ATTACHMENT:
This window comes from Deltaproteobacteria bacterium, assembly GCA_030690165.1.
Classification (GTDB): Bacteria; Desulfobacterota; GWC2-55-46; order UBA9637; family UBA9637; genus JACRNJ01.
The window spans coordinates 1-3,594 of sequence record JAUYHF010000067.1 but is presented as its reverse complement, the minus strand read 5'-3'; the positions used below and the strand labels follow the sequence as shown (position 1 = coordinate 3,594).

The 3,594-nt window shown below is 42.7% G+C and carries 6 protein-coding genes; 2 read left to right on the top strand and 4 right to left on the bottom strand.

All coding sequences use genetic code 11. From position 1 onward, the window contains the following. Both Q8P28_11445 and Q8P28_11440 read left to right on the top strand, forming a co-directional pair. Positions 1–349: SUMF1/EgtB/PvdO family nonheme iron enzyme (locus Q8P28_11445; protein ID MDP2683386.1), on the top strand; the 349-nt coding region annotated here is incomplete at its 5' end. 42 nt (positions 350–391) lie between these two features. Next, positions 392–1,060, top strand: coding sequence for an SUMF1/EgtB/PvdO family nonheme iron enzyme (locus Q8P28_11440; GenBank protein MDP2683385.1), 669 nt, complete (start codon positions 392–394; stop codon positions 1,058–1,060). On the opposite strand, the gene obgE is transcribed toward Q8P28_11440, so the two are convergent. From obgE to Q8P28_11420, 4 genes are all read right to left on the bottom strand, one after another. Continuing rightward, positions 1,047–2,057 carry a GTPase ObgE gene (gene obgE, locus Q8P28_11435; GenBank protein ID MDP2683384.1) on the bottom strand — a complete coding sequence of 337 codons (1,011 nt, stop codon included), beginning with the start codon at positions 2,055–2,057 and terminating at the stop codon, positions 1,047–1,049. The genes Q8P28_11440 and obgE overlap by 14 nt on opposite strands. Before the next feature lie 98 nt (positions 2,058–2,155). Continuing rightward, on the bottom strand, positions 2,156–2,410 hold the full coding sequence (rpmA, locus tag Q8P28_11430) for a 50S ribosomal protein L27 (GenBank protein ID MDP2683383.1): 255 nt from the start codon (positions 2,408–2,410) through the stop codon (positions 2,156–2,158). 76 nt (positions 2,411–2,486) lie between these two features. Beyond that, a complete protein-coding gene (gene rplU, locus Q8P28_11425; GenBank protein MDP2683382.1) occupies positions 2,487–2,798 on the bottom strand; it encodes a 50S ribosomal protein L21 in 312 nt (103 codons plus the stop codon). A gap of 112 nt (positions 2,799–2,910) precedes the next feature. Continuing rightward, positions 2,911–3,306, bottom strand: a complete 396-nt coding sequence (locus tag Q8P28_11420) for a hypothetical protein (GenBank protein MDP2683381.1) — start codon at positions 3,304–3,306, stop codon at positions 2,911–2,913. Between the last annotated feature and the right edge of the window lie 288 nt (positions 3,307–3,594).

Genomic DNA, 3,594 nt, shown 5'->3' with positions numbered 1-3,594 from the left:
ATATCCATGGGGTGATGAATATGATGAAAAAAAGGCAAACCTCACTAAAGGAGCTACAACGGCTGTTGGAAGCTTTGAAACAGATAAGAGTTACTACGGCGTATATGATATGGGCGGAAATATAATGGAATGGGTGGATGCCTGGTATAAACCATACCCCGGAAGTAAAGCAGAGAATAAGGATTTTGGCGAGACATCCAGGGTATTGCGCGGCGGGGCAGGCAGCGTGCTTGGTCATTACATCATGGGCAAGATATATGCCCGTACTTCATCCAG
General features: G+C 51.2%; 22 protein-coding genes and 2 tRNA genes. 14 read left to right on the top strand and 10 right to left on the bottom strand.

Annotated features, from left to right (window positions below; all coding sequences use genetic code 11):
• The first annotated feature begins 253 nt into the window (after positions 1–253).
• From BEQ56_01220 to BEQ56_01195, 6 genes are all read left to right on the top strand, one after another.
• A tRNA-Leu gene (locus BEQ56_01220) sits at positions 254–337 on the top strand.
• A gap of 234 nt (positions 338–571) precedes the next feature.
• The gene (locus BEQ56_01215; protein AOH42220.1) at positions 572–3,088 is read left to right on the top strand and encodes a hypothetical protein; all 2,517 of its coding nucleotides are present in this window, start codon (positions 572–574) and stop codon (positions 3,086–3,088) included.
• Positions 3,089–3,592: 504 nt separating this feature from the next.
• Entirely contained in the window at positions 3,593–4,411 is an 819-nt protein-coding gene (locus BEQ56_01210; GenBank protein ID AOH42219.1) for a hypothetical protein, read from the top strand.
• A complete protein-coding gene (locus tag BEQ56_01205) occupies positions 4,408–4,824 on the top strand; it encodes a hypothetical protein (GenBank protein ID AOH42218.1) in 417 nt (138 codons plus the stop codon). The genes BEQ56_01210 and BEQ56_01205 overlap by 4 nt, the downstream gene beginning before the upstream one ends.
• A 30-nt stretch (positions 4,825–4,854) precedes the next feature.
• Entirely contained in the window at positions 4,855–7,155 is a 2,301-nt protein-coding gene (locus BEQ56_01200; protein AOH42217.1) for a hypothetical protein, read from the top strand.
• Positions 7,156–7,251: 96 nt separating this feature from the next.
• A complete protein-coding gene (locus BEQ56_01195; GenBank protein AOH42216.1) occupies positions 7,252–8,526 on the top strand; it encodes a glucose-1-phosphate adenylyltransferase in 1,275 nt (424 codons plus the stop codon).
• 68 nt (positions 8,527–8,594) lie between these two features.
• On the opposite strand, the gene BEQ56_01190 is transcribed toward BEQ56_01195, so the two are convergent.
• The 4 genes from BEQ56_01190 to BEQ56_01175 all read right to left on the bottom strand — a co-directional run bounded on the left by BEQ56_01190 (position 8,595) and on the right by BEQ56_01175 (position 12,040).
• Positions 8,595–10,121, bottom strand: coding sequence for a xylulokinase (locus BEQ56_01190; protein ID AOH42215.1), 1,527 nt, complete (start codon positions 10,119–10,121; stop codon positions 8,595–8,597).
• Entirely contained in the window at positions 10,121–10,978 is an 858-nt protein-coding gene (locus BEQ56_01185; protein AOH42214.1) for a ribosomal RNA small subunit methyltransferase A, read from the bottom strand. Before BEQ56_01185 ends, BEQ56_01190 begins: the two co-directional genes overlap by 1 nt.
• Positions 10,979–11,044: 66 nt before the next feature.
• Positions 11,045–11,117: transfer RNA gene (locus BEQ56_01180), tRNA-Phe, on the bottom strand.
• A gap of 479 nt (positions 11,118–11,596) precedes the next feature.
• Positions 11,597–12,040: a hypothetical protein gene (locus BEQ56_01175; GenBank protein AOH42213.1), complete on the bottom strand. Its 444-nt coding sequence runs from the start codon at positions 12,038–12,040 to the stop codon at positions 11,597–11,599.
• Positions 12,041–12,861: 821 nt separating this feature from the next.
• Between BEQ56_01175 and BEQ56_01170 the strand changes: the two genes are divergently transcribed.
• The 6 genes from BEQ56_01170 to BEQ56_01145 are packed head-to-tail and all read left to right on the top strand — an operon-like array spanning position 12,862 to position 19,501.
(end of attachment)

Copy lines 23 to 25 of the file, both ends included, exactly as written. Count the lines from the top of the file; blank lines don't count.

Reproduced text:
• On the opposite strand, the gene BEQ56_01190 is transcribed toward BEQ56_01195, so the two are convergent.
• The 4 genes from BEQ56_01190 to BEQ56_01175 all read right to left on the bottom strand — a co-directional run bounded on the left by BEQ56_01190 (position 8,595) and on the right by BEQ56_01175 (position 12,040).
• Positions 8,595–10,121, bottom strand: coding sequence for a xylulokinase (locus BEQ56_01190; protein ID AOH42215.1), 1,527 nt, complete (start codon positions 10,119–10,121; stop codon positions 8,595–8,597).